Emergency physicians take a fair amount of pride in the fact that we never refuse medical care to any patient who shows up at our door. It doesn’t matter when they show up, how they show up or who they are; we treat everyone the same. We see anybody that wants to be seen, regardless of their complaint or their ability to pay.

Since most parts of our health care delivery system do not function that way, we become the primary point of care for many in our community. The poor, the homeless and, often, the mentally ill turn to us because they have nowhere else to access care. Not surprisingly, the poor, the homeless and the mentally ill often represent the same individuals. 

That segment of our community is seen in the emergency department on a regular basis both because they have nowhere else to go and because we are not very good at meeting their needs. For many of these patients, we get to know each other on a first-name basis.

Delmont was one of those guys.

Delmont was in his early 40s and everyone in the ED knew his name, sort of like in “Cheers.” Many of us rather liked him as he was very polite and appreciative of anything we might give him. Often that was simply a safe, warm and clean place to sleep for the night.

Whenever he arrived at the ED, his complaint was always the same. “I’m suicidal,” he would say matter-of-factly. He was never able to articulate a specific plan and no one could recall him actually having attempted to harm himself. After many visits to the emergency department and the psychiatry ward for the same complaint, we came to believe Delmont was lonely and simply wanted to feel safe.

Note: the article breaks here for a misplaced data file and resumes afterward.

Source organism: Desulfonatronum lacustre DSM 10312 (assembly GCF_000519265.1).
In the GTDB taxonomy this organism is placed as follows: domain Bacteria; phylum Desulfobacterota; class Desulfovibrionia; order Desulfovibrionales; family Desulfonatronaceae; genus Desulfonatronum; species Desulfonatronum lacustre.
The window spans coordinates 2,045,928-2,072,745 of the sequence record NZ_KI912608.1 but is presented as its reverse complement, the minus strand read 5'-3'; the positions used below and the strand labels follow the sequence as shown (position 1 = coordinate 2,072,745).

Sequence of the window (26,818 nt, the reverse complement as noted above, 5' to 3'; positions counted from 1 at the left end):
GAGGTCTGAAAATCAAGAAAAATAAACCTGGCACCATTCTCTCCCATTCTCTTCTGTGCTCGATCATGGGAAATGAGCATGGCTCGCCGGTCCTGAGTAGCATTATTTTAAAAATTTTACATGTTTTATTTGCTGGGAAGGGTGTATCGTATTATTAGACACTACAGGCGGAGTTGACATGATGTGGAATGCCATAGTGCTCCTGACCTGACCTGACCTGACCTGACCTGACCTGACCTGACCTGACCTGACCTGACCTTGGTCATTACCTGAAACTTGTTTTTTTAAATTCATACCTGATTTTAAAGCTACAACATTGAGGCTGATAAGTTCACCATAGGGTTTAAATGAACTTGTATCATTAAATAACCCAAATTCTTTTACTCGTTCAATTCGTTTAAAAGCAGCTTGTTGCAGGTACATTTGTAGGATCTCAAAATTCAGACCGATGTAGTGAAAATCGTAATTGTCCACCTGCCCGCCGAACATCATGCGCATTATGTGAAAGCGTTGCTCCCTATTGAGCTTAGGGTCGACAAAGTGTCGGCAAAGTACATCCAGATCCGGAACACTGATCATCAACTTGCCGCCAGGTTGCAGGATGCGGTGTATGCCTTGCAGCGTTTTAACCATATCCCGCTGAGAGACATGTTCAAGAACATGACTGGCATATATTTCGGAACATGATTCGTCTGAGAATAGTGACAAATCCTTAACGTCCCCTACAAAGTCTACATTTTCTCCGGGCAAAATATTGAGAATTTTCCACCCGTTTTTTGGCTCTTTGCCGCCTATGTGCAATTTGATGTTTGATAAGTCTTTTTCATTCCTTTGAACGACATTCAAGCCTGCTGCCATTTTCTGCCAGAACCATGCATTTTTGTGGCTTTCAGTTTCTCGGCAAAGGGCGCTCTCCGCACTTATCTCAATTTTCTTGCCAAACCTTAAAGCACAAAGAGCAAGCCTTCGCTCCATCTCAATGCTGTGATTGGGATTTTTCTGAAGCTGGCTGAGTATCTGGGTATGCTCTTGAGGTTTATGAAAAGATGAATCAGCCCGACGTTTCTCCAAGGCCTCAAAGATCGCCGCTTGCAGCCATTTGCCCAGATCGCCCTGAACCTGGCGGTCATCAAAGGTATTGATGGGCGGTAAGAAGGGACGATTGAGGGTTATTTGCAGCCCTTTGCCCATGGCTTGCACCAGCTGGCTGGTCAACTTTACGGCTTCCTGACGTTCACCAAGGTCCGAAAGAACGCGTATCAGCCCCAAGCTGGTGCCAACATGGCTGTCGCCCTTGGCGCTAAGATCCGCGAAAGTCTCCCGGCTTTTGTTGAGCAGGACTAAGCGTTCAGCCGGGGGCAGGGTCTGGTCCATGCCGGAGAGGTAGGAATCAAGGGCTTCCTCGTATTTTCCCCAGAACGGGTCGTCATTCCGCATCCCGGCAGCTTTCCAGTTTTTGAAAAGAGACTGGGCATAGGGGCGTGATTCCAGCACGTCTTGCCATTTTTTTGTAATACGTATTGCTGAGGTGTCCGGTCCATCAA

If the department was not too busy, we would often let him sleep on a stretcher and send him on his way when the sun came up. 

At about 3 a.m. one winter morning several years ago, I was visiting with the staff at the nursing station grateful for what was an uncharacteristically quiet night shift. We looked up to see Delmont standing in the hallway desperately waving his arms. As we hurried over to him, we could see that his face was blue and his eyes seemed to be bulging. He was frantically pointing to his neck where we saw a shoelace tightly knotted around his throat. Fortunately, his nurse always carried scissors with her and she was able to quickly cut cord. 

Delmont looked up very sheepishly and began to cough and take several very deep breaths.

Once we were sure he was out of danger, she asked the question that was on all of our minds: “Delmont, what were you doing?”

“I don’t know,” he said. “It all just happened so fast.” 

After that, we were able to get him admitted to a psychiatric hospital, but it wasn’t long before he was back out on the streets and back cycling through the emergency department.

A few years later, Delmont again made a serious effort to end his life. This time he was not as lucky. Our patient jumped off a bridge and hit the ground instead of the water, breaking his pelvis and a number of vertebrae. He was with us at the hospital for a long time with serious medical complications.



I am not sure what happened to Delmont after that, but I don’t have much reason for optimism. The cycle for the homeless with mental illness tends to have a strong downward bias.